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Hispanic ministry fills need in Monroe
Esau Barrera and Rene Castellanos, both of Monroe, and Mayorga practice songs for the services. The Hispanic ministry holds its worship services at the Monroe United Methodist Church at 2 p.m. Sundays.
MONROE - New Years Eve was a night of enjoyment, as it is annually for people throughout the world, but it was a special celebration for a small group of people in Monroe that included faith, music and community.

On the evening of Dec. 31, about three dozen people gathered together in the small brick chapel of the Monroe United Methodist Church and began to sing along with their pastor, Juan Mayorga, who led the group in song from 10 p.m. to the midnight countdown and for a while after the New Year celebration before dinner was served.

In all, Mayorga noted that the party continued on until 2:30 a.m.

A community brought together by the connection of the Spanish language, people from Guatemala, Mexico and El Salvador intermingle while worshiping in the Methodist faith.

On July 15, Mayorga began services at the church with 2 p.m. Sunday services but also dedicated his time to teaching locals to play instruments. Singing and sermons are conducted in Spanish, creating a feeling of familiarity for those who do not speak English as their first language.

Since then, the group has been growing.

"We have a lot of Hispanic people here," Mayorga said. "At the moment, 39 people and 10 children."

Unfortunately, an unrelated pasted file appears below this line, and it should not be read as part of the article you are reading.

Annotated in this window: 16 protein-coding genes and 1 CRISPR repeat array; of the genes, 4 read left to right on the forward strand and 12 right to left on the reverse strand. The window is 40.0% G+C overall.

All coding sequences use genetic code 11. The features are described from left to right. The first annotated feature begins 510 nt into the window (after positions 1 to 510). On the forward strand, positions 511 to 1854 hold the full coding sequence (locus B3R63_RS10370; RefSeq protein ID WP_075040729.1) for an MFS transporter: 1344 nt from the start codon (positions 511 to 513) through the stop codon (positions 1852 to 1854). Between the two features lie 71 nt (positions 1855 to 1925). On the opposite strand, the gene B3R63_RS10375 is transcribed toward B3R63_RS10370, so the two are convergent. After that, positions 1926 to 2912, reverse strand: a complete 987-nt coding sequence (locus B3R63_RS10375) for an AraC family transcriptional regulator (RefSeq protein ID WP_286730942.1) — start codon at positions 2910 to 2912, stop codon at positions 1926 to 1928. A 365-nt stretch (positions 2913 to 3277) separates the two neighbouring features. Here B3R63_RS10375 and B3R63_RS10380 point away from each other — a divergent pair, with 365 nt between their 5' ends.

When Mayorga began leading the Spanish service last summer, he said the group was just three people: himself, his wife, Norma, and his 12-year-old daughter. By dedicating a few hours each Saturday to greeting people throughout the community, the congregation has grown for those looking to transition from a traditional Catholic faith.

"We have a lot of people here, Hispanic people, who don't speak any English," Mayorga said. "They feel good when they are together."

An El Salvador native, Mayorga has been preaching for 30 years. He founded the Methodist church in his home country in 1992, overseeing eight churches and a medical clinic. Mayorga continued with a ministry for a decade before moving to Greensboro, North Carolina, in 2004 and beginning a Hispanic ministry. Eventually, he moved to Lake Geneva and began Hispanic ministries in Harbor, Illinois, before moving to Delavan. He was instructed to move his focus to Monroe by the United Methodist bishop and his cabinet after five years.

His wife teaches Bible study for the children, while Mayorga encourages others to embrace music.

"I teach people to play the guitar, piano, keyboard and bass," said Mayorga, who still lives in Delavan. "The Hispanic people enjoy a lot of music. We spend an hour singing and 45 minutes on the sermon."

He added that he felt gratitude and relief when members of the church band offered to buy new equipment for music to be played during services. Starting out with a four-channel amplifier and a guitar, the group now has a drum set, two guitars, one bass and a keyboard. They focus on songs out of hymnals, but Mayorga said their music includes popular tunes for their congregation to enjoy as well.

"I am thankful with God," Mayorga said. "All of this is happening because the Holy Spirit has control for me."